Studying Anna for a sermon led me to some unexpected insights about her devotional life. It inspired me to put a multi-episode series together.

The Text
“There was also a prophet, Anna, the daughter of Penuel, of the tribe of Asher. She was very old; she had lived with her husband seven years after her marriage, and then was a widow until she was eighty-four. She never left the temple but worshiped night and day, fasting and praying. Coming up to them at that very moment, she gave thanks to God and spoke about the child to all who were looking forward to the redemption of Jerusalem.” (Luke 2:36–38 NIV11)

What do we learn about Anna’s relationship with God?

Her personal times of worship led to a natural enthusiasm to tell others about the works of God.

Anna is in tune with God. There’s something about her devotion to him which puts her in the right place at the right time to notice what God is doing. Luke tells us that, ‘at that very moment’ she approached the family of Jesus. It seems that she is able to discern the work of God and deliberately move in to that work.

She ‘gave thanks to God’ presumably because she recognises that God has brought this about. The word in the Greek for gave thanks, is ἀνθομολογέομαι — anthomologeomai. It is only used here in the New Testament. The word means to come to an agreement; hence, to confess openly what is due; give thanks, render praise. She does not keep it in, she does not simply rejoice inwardly, she expresses her thanks verbally and joyfully.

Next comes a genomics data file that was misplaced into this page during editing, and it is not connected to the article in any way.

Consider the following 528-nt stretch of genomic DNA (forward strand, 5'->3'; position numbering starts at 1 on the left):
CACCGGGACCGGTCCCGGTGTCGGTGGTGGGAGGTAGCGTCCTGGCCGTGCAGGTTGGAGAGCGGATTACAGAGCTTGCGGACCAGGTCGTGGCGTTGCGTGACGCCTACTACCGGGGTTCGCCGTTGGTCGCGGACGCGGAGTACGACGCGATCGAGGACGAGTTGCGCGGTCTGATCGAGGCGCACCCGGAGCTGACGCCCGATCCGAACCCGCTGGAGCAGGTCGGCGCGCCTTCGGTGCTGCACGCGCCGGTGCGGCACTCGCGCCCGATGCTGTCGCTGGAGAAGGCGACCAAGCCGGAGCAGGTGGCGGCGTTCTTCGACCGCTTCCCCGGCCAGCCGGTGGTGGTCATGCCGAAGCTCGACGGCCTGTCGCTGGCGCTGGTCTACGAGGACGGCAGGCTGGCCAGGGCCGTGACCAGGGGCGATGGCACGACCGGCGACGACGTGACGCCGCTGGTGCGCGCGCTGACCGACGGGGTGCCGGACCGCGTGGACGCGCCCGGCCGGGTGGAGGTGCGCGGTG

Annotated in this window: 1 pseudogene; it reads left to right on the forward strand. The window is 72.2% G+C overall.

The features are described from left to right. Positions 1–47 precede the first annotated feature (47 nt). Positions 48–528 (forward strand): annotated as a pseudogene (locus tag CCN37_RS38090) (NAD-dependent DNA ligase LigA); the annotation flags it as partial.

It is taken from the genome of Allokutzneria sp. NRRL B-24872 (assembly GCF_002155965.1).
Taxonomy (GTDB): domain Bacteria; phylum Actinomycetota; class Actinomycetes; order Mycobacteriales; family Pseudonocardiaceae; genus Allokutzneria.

And that is not all. We learn that she ‘ all’ about Jesus. In some sense she is an evangelist! She speaks boldly, clearly and enthusiastically. Perhaps she was stooped, toothless, possibly hard of hearing and partially-sighted, but it does not diminish her spiritual perceptiveness, nor her enthusiasm to tell others about Jesus.


  1. What experiences have you had of noticing God at work? What was it about your devotion to God that made that possible? Could you do more of that?
  2. In what way does devotion to God make you more enthusiastic about talking about him to other people — whether people of faith or not?

The New Testament does not teach us much about evangelism, but the people of God are very vocal about their faith. What conclusion do you draw from that? There are doubtless many legitimate answers, but at least part of it is to do with having a real, vital, meaningful connection to God through our times of personal devotion.

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“Worship the LORD with gladness; come before him with joyful songs.” (Psalms 100:2 NIV11)

God bless, Malcolm

  • Robin Branch